MULTIANNUAL FINANCIAL FRAMEWORK : COUNCIL RUBBER-STAMPS MFF.
The Council rubber-stamped, on 2 December, the EU's seven-year budget (2014-2020), the multiannual financial framework (MFF). With its adoption, the institutions concluded an arduous process of two and a half years of negotiations that was replete with drama and bitter accusations between the Council and the European Parliament, MEPs finally endorsed the MFF agreement on 19 November.
For the first time in the Union's history, the MFF ceilings will be lower than those in the previous EU budget. The key figures are 959.99 billion in commitments and 908.40 billion in payments over the next seven years. This is 3.5% and 3.7% less than in the previous long-term budget (2007-2013). The member states, in particular the net contributors, fought tooth and nail for lowering the spending ceilings mirroring the austerity that national governments had been forced to embrace. Those in the other camp consider the EU budget a tool to leverage growth and jobs in Europe's stagnant economy - this is why the Commission and Parliament argued for a stronger MFF.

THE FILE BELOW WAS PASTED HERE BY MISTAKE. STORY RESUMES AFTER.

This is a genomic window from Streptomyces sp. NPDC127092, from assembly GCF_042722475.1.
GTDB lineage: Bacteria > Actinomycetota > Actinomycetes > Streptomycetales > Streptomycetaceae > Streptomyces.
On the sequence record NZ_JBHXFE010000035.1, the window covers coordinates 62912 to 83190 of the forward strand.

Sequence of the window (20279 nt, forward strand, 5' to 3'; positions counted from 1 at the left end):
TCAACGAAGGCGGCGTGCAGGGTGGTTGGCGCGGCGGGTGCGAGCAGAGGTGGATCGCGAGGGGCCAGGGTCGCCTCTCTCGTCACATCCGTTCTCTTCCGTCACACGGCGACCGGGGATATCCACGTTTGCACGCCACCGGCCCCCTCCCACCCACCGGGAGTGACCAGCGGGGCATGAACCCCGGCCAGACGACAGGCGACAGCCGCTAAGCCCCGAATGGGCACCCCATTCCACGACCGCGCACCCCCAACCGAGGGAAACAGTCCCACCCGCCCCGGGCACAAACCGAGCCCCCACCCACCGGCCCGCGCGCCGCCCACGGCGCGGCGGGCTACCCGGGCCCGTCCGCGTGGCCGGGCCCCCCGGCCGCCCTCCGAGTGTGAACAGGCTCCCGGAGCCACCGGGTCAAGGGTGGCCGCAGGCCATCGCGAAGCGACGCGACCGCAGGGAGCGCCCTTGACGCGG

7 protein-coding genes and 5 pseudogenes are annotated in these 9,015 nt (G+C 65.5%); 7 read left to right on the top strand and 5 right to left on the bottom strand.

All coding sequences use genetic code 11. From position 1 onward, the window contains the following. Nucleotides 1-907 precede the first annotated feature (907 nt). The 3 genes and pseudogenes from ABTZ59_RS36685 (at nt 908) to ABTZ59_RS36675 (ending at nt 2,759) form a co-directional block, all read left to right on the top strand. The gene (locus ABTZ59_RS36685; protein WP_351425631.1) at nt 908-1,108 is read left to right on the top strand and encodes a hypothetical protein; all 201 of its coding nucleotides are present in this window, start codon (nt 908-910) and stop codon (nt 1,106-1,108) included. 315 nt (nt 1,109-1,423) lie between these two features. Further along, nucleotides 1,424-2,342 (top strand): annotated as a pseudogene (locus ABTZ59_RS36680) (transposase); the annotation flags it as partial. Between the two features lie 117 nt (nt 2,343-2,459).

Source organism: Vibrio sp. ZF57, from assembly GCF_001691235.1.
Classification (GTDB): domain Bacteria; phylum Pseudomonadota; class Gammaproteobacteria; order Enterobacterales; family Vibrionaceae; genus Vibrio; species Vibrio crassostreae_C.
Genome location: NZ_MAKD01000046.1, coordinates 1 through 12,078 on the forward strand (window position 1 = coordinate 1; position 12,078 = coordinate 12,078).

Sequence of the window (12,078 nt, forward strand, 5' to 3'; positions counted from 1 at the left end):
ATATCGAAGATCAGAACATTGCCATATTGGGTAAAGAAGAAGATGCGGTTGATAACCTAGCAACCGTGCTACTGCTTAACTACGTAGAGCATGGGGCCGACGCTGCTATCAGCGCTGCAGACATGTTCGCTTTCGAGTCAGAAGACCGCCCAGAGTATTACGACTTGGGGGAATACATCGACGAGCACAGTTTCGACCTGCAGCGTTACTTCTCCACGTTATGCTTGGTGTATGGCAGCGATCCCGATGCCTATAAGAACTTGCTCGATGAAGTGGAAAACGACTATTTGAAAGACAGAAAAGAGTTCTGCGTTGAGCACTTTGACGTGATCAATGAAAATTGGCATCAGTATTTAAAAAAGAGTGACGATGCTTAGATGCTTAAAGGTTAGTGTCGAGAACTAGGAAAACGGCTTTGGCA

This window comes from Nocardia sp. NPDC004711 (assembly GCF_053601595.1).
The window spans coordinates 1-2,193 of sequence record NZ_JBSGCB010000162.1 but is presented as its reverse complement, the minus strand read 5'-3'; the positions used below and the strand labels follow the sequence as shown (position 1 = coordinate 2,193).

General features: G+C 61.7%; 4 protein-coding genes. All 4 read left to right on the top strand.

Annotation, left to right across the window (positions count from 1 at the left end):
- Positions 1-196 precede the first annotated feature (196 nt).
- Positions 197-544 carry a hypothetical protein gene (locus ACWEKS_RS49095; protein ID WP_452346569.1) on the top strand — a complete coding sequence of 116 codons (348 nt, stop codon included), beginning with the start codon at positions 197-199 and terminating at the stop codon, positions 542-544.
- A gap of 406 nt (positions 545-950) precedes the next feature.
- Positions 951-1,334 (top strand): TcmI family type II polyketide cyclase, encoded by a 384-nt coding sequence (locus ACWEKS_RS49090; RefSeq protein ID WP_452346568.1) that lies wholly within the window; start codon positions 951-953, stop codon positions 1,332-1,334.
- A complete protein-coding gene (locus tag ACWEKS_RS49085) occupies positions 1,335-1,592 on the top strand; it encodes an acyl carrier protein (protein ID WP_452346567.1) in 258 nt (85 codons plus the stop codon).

Parliament gave its approval after securing guarantees that a stronger emphasis will be put on growth, jobs - in particular youth employment - education and innovation. The legislators also succeeded in including a mid-term review of the MFF, which will be conducted at the end of 2016, by which date the economy is expected to recover. An extra 11.2 billion was approved to be added to the Union's 2013 spending to fill funding gaps and to avoid rolling over pending bills to the next budgetary cycle. The legislators increased the flexibility whereby unspent funds can be mobilised between years and headings, although the Council limited the use of this option in payments. The negotiations on creating a high-level group charged with drafting a proposal related to the Union's own resources are still ongoing. The first meeting of this group is expected to take place before the end of December.